Faculty matters: Before, during, and beyond the Salaita case

(Originally published in the Daily Illini on 9/15/14)

The Board of Trustees’ unfavorable vote against Steven Salaita’s job offer of a tenured associate professor position at our institution has diminished the academic integrity of the promotion and tenure review process at the University. Consequently, my main concern over last week’s official resolution of Salaita’s case is the future of our great university — after all, our university is much more than any one of us as individuals, whether we are faculty, staff, students, or administrators and trustees.

For almost 20 years, I have been a proud member of the faculty at the Urbana campus.  As a scholar and educator, I have been a member of the departments of Anthropology and Latina/Latino Studies, with additional affiliations in Gender and Women Studies, Global Studies and Latin American Studies. In my capacity as administrator, I have been associate head and director of graduate studies in Anthropology and associate dean of the Graduate College. I have been a CIC Academic Leadership Program fellow.

I also have served in the Executive Committee of the College of Liberal Arts and Sciences (LAS), which is responsible for evaluating tenure and promotion cases once the candidate has been approved at the department level. The LAS Executive Committee members are not appointed by the Dean. All the members of the faculty in this committee are democratically elected by other faculty in the College.

Additionally, the members of this committee represent the social sciences, the humanities and the sciences. In fact, the scientific departments within LAS are also evaluated by the same kind of executive committee that evaluates American Indian Studies, a humanities and social science department. In other words, the stakes in the Salaita situation are broader than just for the humanities and ethnic studies on campus.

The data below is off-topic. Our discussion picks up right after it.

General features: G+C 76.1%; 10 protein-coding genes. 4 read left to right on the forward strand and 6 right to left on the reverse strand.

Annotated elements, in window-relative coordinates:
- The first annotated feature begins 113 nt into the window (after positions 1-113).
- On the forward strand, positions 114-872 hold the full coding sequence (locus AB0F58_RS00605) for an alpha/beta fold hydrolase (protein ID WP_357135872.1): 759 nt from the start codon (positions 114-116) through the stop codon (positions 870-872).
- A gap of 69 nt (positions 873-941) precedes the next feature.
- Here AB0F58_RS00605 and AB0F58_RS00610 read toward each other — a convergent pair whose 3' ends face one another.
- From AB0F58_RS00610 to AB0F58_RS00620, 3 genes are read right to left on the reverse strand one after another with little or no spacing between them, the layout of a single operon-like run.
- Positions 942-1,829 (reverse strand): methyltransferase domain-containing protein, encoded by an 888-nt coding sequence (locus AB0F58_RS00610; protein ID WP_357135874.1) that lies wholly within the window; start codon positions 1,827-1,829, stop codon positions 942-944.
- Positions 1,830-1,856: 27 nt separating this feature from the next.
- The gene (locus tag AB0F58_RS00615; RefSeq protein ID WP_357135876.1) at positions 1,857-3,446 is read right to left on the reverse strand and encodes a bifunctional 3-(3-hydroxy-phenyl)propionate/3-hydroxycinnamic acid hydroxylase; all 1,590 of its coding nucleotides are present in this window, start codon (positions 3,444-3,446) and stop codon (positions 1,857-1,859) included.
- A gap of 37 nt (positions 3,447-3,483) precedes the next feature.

This means that Salaita’s case was vetted not only at the department level, but also by the LAS multidisciplinary Executive Committee before it went to the Provost Campus Committee. The campus-wide Promotion and Tenure Committee at the provost level consists of faculty representing multiple colleges on campus: Education, Engineering, Fine Arts, etc.

At the college and provost levels, all faculty members who serve in these committees have themselves been previously promoted both from assistant professor to associate professor and from associate professor to full professor — overall, it takes more than a decade for an assistant professor to reach full professor status.

With the input, evaluation, assessment and discussion by faculty experts on the specialty of the candidate and beyond at three levels of campus review (including the five to six fundamentally essential external reviewers from across the nation, beyond the candidate’s own references), it makes sense that the board should only approve pro forma — as a practical formality — the promotion and tenure cases being recommended to them by our “full professors.”

Because of this well-established democratic procedure at the University, I strongly believe that it was not in the best interest of our fine institution to have abruptly withdrawn, without consulting the promotion and tenure faculty committees, the official offer of a tenured position to Salaita.

Indeed, the initial job offer (dated October 2013) was made after careful review of Salaita’s promotion and tenure papers (including the letters from external reviewers) not only by colleagues in the department of American Indian Studies but also by the democratically elected members in the Executive Committee of the College of LAS and also by the Campus Committee at the provost level.